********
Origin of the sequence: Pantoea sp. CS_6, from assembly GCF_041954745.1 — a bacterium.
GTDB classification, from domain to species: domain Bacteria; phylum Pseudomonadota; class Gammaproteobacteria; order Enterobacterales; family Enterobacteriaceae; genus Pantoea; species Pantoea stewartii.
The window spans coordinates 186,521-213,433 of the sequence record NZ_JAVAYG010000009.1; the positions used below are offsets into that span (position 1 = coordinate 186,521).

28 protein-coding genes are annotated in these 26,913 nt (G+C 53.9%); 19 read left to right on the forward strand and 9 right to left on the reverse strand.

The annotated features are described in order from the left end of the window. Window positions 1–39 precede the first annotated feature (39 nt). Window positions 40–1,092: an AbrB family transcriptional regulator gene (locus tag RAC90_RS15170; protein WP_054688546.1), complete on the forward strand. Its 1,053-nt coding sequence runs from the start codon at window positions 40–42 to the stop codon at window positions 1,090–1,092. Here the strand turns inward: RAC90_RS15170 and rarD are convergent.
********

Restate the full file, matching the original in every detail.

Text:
Origin of the sequence: Pantoea sp. CS_6, from assembly GCF_041954745.1 — a bacterium.
GTDB classification, from domain to species: domain Bacteria; phylum Pseudomonadota; class Gammaproteobacteria; order Enterobacterales; family Enterobacteriaceae; genus Pantoea; species Pantoea stewartii.
The window spans coordinates 186,521-213,433 of the sequence record NZ_JAVAYG010000009.1; the positions used below are offsets into that span (position 1 = coordinate 186,521).

28 protein-coding genes are annotated in these 26,913 nt (G+C 53.9%); 19 read left to right on the forward strand and 9 right to left on the reverse strand.

The annotated features are described in order from the left end of the window. Window positions 1–39 precede the first annotated feature (39 nt). Window positions 40–1,092: an AbrB family transcriptional regulator gene (locus tag RAC90_RS15170; protein WP_054688546.1), complete on the forward strand. Its 1,053-nt coding sequence runs from the start codon at window positions 40–42 to the stop codon at window positions 1,090–1,092. Here the strand turns inward: RAC90_RS15170 and rarD are convergent.